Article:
Drivers getting some water from the fountain, for the radiators, you know.
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Cambodia: A Pitiful Scam Paradise?

So Cambodia, one of the poorest Asian countries, if not the poorest (at least in South East Asia). Probably sparring in top ten with Burma, Afghanistan, Tajikistan, Nepal, Mongolia and the bloody North Korea. Here are some round facts fished out from various Internet sources:

Maternal mortality over 200 deaths per 100,000 live births

Infant mortality around 40 per 1000 births.

Life expectancy about 63 years.

Literacy rate less than 80%

Almost 50% don’t complete secondary education.

About 35% Cambodians live under the poverty lane.

Usual yearly income from 0 to 600 dollars.

Urban population just a bit over 20%

Access to safe drinking water under 40% of population.

Almost 60% of the labor is occupied with agriculture.

Less than 50% of the roads are paved.

I think that’s enough numbers to realize how poor a country we are talking about here. Can you imagine a yearly income less than 600 dollars? My view is that there are a few big cities where the tourist go and the rest of the land where no one goes, undeveloped, dirty, wild, ridden with diseases and poverty. To top it all there are still, God knows how many. land mines waiting for someone to step on them and blow a part of their body. The west. or America in general, could FOR ONCE be responsible and actually do one good deed, remove those deadly little traps they planted themselves.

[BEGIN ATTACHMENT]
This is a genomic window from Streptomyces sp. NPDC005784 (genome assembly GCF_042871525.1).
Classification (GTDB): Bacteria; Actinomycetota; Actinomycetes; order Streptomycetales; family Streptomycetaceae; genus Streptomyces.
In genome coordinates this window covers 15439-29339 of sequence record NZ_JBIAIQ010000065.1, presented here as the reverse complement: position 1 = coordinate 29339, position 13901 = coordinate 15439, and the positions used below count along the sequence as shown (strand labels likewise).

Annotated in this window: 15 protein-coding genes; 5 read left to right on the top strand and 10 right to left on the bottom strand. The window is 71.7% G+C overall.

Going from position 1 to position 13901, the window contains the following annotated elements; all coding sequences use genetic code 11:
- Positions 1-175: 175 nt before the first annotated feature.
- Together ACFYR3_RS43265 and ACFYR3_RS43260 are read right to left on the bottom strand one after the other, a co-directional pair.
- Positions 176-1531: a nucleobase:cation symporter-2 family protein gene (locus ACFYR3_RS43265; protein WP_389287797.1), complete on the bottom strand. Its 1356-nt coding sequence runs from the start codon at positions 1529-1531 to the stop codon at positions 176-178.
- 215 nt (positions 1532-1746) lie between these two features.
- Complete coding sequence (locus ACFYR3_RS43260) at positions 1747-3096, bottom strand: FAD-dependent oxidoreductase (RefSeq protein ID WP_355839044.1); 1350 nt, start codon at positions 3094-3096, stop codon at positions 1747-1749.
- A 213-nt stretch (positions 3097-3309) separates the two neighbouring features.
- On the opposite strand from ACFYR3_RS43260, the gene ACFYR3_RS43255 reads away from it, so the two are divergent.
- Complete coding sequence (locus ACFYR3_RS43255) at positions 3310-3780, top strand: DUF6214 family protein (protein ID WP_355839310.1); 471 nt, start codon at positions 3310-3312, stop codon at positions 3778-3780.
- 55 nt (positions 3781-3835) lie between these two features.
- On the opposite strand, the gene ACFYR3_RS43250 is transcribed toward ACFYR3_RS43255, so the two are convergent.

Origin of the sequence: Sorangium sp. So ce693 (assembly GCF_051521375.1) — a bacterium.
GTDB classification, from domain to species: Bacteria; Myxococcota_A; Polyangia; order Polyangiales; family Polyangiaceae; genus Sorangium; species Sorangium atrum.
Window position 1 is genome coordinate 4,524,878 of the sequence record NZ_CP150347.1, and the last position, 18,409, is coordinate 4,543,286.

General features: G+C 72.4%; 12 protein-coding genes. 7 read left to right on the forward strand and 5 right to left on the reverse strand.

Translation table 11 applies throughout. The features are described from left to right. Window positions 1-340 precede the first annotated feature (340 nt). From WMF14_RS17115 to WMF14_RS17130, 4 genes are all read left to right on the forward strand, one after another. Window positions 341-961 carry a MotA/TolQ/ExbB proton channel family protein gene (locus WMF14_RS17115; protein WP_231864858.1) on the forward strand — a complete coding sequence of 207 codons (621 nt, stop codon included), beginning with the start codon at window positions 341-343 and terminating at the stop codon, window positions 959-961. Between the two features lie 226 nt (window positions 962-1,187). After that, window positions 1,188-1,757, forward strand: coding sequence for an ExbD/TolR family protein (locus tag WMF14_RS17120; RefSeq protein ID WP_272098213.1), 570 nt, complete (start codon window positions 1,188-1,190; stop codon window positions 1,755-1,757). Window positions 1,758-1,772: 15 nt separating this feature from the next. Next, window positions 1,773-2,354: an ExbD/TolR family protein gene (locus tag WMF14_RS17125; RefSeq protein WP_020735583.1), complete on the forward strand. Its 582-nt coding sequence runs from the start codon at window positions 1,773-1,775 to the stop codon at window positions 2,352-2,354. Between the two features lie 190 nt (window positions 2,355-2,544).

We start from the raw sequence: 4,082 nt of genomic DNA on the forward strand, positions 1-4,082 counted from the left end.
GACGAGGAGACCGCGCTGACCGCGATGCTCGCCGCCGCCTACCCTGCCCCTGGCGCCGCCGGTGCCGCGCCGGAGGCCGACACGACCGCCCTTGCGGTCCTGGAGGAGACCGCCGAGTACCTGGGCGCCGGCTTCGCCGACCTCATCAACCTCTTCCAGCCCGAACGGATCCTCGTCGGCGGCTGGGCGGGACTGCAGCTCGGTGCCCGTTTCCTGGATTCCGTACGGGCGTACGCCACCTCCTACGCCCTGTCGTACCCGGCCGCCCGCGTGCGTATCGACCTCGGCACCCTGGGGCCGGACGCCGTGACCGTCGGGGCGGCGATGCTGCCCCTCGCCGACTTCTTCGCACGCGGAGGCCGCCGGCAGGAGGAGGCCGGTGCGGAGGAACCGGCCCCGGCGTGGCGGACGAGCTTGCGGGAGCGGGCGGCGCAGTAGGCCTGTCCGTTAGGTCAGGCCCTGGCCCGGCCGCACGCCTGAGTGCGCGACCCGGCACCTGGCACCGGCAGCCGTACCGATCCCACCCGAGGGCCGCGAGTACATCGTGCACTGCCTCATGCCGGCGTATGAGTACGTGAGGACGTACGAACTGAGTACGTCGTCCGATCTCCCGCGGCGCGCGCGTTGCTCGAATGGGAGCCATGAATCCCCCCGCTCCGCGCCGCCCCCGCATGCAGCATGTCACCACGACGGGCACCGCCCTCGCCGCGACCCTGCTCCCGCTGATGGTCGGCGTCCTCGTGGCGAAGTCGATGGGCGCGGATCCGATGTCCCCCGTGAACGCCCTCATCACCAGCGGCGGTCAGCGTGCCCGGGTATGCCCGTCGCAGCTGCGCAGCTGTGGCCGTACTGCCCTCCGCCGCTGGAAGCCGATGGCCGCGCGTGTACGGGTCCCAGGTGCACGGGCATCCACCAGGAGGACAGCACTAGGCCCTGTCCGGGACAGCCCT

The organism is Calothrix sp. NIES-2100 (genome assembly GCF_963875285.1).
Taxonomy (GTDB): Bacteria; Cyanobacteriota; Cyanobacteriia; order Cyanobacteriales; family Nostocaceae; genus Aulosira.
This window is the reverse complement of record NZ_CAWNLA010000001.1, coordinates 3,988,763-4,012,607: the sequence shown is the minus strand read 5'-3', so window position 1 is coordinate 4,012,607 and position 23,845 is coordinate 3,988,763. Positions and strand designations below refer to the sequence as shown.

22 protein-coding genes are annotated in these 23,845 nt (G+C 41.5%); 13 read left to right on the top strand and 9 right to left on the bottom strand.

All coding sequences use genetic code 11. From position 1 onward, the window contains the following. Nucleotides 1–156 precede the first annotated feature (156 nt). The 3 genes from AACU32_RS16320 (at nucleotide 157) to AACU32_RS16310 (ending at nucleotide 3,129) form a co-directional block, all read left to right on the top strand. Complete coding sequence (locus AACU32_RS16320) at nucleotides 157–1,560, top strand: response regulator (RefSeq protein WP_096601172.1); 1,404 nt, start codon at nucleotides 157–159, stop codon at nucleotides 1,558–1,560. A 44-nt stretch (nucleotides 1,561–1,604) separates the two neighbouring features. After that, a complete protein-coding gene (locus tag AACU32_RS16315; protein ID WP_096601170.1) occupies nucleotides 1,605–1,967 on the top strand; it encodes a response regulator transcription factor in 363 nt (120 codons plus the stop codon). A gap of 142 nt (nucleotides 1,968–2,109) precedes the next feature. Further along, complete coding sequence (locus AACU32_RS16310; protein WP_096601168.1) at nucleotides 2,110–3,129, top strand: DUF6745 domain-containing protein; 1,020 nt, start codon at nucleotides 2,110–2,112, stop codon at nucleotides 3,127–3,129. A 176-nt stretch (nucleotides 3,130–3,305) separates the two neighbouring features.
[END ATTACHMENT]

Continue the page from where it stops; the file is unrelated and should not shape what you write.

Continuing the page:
It’s my fifth day in Cambodia and I am having mixed feelings about everything. I want to say I definitely hate this poor damned country but I can’t really. I know I will come back to explore the countryside, and only then I can say for sure if I like it here or not. Then again, to go somewhere where people suffer from malnutrition and live in poor dirty conditions, see starvation and disease, smell death and despair,  to walk around, take pictures and then write an arrogant blog post about my mixed feelings of pity, disgust and hate – would that be fun? I doubt.

So far it’s been good and bad, overall like a little Thailand (like Thai people write on forums; “They stole our temples”). The first impression wasn’t too flattering, rip off tuk tuk rides in the late night, cheating soldiers at the border, 2 years old children ‘power selling’ magnets, poverty everywhere, arrogant tourists, stench and dirt, petty fights with peddlers. They say Cambodia is cheap, bullshit. Just to enter and leave you need to pay up 50 dollars (the international airport tax is 25 dollars for foreigners). All the hostel rooms have air con but only if you pay extra you get the remote for it. Two dollars here, three there and five somewhere else, suddenly it’s 50 dollars per day. Compared to China, everywhere is expensive.

I understand this land is poor and that I am seen as a rich person in here but I am not really rich and have a mentality of a poor student, it’s impossible to, suddenly, step into the shoes of an indifferent millionaire and throw money around without bargaining. If I pay more the next tourist pays more, the one after pays more and then the locals pay more as well. Why should I pay more, anyway? Mainly it’s about 1 dollar, petty I know, but still… So many tuk tuk drivers hate me right now.

If I was a Cambodian, a poor one, I’d hate westerners. They come here, bargain for little indifferent (for them) sums, sustain the illegal sex industry, don’t respect local culture, are petty, rude and greedy, take pictures of  my pitiful life and as I am striving to earn an extra 0,25 dollars to get even some kind of dinner for my children they hang out at bar street, drunk and ignorant, eating and leaving food behind. And here am I, unable to send my kids to school. I want them to be educated but I have to send them to streets to beg and sell all kind of odds and sods just to barely come by.